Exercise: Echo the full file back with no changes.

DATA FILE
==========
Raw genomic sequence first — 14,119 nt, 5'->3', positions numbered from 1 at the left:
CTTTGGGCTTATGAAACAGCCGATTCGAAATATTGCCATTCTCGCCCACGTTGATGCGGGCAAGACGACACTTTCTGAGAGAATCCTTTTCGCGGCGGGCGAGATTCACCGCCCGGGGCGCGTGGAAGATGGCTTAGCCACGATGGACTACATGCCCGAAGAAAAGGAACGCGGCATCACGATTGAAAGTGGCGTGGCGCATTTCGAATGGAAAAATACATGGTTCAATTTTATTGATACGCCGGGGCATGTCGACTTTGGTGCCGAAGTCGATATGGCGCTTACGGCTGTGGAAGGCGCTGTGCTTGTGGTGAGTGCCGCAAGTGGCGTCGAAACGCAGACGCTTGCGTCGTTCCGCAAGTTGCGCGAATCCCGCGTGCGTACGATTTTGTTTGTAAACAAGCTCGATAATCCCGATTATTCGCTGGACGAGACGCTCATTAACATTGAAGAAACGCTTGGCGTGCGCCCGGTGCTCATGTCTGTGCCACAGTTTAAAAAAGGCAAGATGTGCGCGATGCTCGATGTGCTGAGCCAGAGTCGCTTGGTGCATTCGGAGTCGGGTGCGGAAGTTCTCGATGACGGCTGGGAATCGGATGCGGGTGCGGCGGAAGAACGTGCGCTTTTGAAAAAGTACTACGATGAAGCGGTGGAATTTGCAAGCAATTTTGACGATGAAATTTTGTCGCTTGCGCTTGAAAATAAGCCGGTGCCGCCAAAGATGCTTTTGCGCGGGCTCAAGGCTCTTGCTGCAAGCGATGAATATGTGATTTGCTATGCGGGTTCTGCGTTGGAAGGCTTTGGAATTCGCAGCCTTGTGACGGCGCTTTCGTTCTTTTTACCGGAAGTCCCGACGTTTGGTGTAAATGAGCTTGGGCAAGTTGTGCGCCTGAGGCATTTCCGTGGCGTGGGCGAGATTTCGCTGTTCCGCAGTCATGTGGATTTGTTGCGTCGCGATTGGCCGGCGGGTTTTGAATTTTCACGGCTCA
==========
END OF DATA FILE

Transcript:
Raw genomic sequence first — 14,119 nt, 5'->3', positions numbered from 1 at the left:
CTTTGGGCTTATGAAACAGCCGATTCGAAATATTGCCATTCTCGCCCACGTTGATGCGGGCAAGACGACACTTTCTGAGAGAATCCTTTTCGCGGCGGGCGAGATTCACCGCCCGGGGCGCGTGGAAGATGGCTTAGCCACGATGGACTACATGCCCGAAGAAAAGGAACGCGGCATCACGATTGAAAGTGGCGTGGCGCATTTCGAATGGAAAAATACATGGTTCAATTTTATTGATACGCCGGGGCATGTCGACTTTGGTGCCGAAGTCGATATGGCGCTTACGGCTGTGGAAGGCGCTGTGCTTGTGGTGAGTGCCGCAAGTGGCGTCGAAACGCAGACGCTTGCGTCGTTCCGCAAGTTGCGCGAATCCCGCGTGCGTACGATTTTGTTTGTAAACAAGCTCGATAATCCCGATTATTCGCTGGACGAGACGCTCATTAACATTGAAGAAACGCTTGGCGTGCGCCCGGTGCTCATGTCTGTGCCACAGTTTAAAAAAGGCAAGATGTGCGCGATGCTCGATGTGCTGAGCCAGAGTCGCTTGGTGCATTCGGAGTCGGGTGCGGAAGTTCTCGATGACGGCTGGGAATCGGATGCGGGTGCGGCGGAAGAACGTGCGCTTTTGAAAAAGTACTACGATGAAGCGGTGGAATTTGCAAGCAATTTTGACGATGAAATTTTGTCGCTTGCGCTTGAAAATAAGCCGGTGCCGCCAAAGATGCTTTTGCGCGGGCTCAAGGCTCTTGCTGCAAGCGATGAATATGTGATTTGCTATGCGGGTTCTGCGTTGGAAGGCTTTGGAATTCGCAGCCTTGTGACGGCGCTTTCGTTCTTTTTACCGGAAGTCCCGACGTTTGGTGTAAATGAGCTTGGGCAAGTTGTGCGCCTGAGGCATTTCCGTGGCGTGGGCGAGATTTCGCTGTTCCGCAGTCATGTGGATTTGTTGCGTCGCGATTGGCCGGCGGGTTTTGAATTTTCACGGCTCA